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CP3 Displays Leadership both On and Off the Court in the NBA Bubble

Paul almost led the Thunder to a first-round upset and played a huge role as president of the players’ association

NBA: Playoffs-Houston Rockets at Oklahoma City Thunder Kim Klement-USA TODAY Sports

Wake Forest had three alumni participating in the NBA bubble restart in Orlando, Florida. Ish Smith played for the Washington Wizards, Jaylen Hoard for the Portland Trail Blazers, and Chris Paul for the Oklahoma City Thunder.

While each shined in his own way—Smith as the starting point guard for the Wizards and Hoard having the opportunity to guard LeBron James and Anthony Davis in his rookie season—it was Paul who perhaps shown brighter than any other player in the bubble. Not so much for his work on the court, but for his advocacy and leadership off the court.

Prior to this season, pundits gave the Thunder a 0.2% chance of making the playoffs (see graphic below) after they traded away Russell Westbrook to the Houston Rockets in exchange for Paul and several future draft picks.

Not only did the Thunder, led by the veteran Paul, make the playoffs; they took the supposedly vastly superior Houston Rockets down to the last seconds of a game 7, and had a chance to upset them with only a few seconds remaining.

In the game 6 win to force a game 7, CP3 had 15 of his 28 points in the 4th quarter and had ZERO turnovers in 40 minutes of action. He made plays like the one below that looked awfully familiar to Deacon fans.

In game 7, Chris became the oldest player in NBA history to record a triple-double in game 7 of a playoff series. He is 35 years old and had 19 points, 12 assists, and 11 rebounds. While it wasn't enough to lead the Thunder to another victory, the heart and soul Chris displayed were those of a true leader.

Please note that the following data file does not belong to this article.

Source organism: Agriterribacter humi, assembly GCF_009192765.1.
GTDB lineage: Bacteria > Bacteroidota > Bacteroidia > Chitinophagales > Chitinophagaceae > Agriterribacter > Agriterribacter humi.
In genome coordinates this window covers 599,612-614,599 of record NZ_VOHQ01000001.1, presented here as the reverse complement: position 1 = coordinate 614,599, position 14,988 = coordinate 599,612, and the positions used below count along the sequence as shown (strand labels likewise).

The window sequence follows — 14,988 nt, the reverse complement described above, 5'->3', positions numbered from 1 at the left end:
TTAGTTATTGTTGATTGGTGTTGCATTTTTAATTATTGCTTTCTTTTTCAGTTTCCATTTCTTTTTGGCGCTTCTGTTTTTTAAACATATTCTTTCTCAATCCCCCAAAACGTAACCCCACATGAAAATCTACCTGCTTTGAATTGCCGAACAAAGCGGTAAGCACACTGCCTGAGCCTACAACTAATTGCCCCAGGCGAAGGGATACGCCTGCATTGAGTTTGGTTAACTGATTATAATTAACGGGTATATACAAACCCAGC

But it was off the court where Paul embodied the true spirit of Pro Humanitate.

In the wake of a restart of the season amongst a pandemic and at a time where racial tensions are extremely high, Paul chose to use his platform to promote HBCUs by wearing a different HBCU on his shoes every single night he stepped onto the court.

He also used his platform to speak out against racial injustice and call for equality for all, showing that yes, Black Lives Matter, and not just when they step on the basketball court for the entertainment of fans. He also spoke out about the need to vote and be an active participant in social matters.

From the start of the bubble, Paul has been at the forefront of the issues at hand; speaking freely about the need to arrest the officers who killed Breonna Taylor and how the NBA and its players could use their voices for justice.

During the NBA’s pause of a couple of days in which players decided not to play to protest the killing of yet another unarmed black man, it was Paul who led discussions amongst the players about ways in which they could resume play while still advocating for social justice. His role as the president of the NBA Players’ Association put him in a spot to advocate not only for the players, but for the change that needs to take place.

Ultimately, Paul and his team ended up convincing the leagues board of governors to use the league’s arenas as voting sites in the November general elections; along with establishing a social justice coalition and promoting voting information through advertising throughout the remainder of the season.

While the Oklahoma City Thunder may have lost and Chris Paul may have been eliminated from the playoffs as a result, CP3 still came out of the bubble as a true winner. He won by leading not just on the court, but off the court. And his inspiration and leadership off the court matter so much more than any results on the court.

Thank you Chris for being a living example of Pro Humanitate and a great representative of Wake Forest. Go Deacs!